What's So Fairy Tale About Bournemouth's Practically Pre-Destined Promotion?

The Cherries return to the Premier League thanks to the boost of parachute payments
13:30, 04 May 2022

There were long spells this season when people were questioning whether Bournemouth would get the job done, but Tuesday night’s 1-0 victory over promotion rivals Nottingham Forest sent them back to the Premier League at the second time of asking. January signing Kieffer Moore tucked in the winner late in the game to send the Cherries into the top flight once more.

Considering that Bournemouth are a small seaside town club with a stadium capacity of just 11,000, their second promotion to the Premier League in seven years ought to be classed as a fairy tale. But don’t be fooled.

What many people tend to miss, including the Sky Sports commentary team on Tuesday, is that they didn’t exactly do the “unthinkable” the first time around, with their success as attributable to money as any other in recent memory. It may seem strange for a club of Bournemouth’s stature to receive significant financial investment, but that’s exactly what their rise was built on. After all, their stunning promotion campaign to the height of English football in 2014-15 was controversial to say the least.

The club had invested millions on players to the point that they were in violation of the EFL’s Financial Fair Play regulations. Yet because their gamble paid off and promotion was achieved, they avoided punishment due to them suddenly falling under the Premier League’s jurisdiction. So when they did exactly what Birmingham City, Sheffield Wednesday, Derby County, Reading and more have done in recent years but escaped the kinds of punishment the rest were subjected to, Bournemouth had done little more than get away with exploiting a loophole.

They were able to go up scot-free, enjoying five seasons at the top table before suffering relegation in 2019-20. Their quick return to the top-flight after a two-year absence further highlights the crippling effect of the Premier League’s parachute payments, which has been a growing problem for the remaining 21 teams in the Championship for years. Their ascent to the Premier League again this summer alongside Fulham underlines further the assertion that the financial gap between the teams with parachute payments and those without has got way too big.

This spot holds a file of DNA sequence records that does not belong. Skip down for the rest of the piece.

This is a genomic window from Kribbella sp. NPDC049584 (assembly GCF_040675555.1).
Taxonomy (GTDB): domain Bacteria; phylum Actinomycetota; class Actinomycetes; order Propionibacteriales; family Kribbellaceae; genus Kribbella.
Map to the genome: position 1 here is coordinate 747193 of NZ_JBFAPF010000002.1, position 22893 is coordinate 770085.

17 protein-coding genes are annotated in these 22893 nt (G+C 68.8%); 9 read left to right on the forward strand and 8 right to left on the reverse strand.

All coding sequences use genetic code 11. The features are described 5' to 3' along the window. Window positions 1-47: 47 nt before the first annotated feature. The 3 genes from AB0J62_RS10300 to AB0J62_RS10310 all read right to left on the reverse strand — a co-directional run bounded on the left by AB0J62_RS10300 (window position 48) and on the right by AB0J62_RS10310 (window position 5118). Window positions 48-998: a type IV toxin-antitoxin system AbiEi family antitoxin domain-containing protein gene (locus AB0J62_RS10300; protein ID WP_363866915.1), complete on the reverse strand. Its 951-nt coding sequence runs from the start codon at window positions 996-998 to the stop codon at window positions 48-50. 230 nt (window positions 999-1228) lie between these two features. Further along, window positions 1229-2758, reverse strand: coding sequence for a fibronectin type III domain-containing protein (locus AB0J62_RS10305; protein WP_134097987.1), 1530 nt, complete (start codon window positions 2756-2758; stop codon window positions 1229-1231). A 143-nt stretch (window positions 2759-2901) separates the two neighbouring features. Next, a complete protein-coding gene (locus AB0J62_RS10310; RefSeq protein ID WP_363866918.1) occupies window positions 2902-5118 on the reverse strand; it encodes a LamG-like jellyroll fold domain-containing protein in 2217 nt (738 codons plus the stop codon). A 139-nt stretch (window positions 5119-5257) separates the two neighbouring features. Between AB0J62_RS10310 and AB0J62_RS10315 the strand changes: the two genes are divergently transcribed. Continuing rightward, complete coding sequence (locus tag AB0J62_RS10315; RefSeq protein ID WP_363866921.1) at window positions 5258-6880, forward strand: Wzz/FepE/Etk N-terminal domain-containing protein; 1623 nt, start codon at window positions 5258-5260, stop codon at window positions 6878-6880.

We already know Norwich City are making a swift return to the second tier for 2022-23 and, given their track record in recent years, you would put your money on them achieving automatic promotion already. It not only makes the narrative tiring but it’s boring as well. The beauty of the Championship used to be that the race for promotion was different almost every year and now it’s more or less known beforehand who will fill the top two spots and then it is just teams battling it out to make it into the play-off picture.

While this appears to be a rant specifically aimed at Bournemouth, they have only done what others have been able to do, throw money in to gamble on getting into the Premier League and then live off the EPL dollar. The gargantuan financial gap opening up between the top two tiers of English football and the EFL as a result, is concerning to say the least.

As already mentioned, Norwich are the chiefs of swapping divisions, with an inability to come to terms with the top flight. Yet when they come back down they are streets ahead of their rivals and it is almost a walk in the park for them to go back up for another crack in the money league.

It was reported in November that the Premier League and the EFL were in talks over removing parachute payments, but the silence since that report has been deafening. It is something that certainly needs to be looked at to help the beautiful game so that some degree of integrity is kept and the Championship can be returned to its former, ‘anything can happen’, glory.

Everyone at Bournemouth should indeed indulge themselves in celebration for their accomplishment, but after receiving a combined £75 million over the last two years (reportedly lessened due to the Covid-19 pandemic) to cushion the blow of relegation, this promotion was more of an inevitability. And for those covering this story, they need to realise that they are not a club who have triumphed against all the odds to get where they are.

The growing financial gap in football is a pandemic in itself, and for as long as parachute payments remain in place it’s simply not going to get any better.


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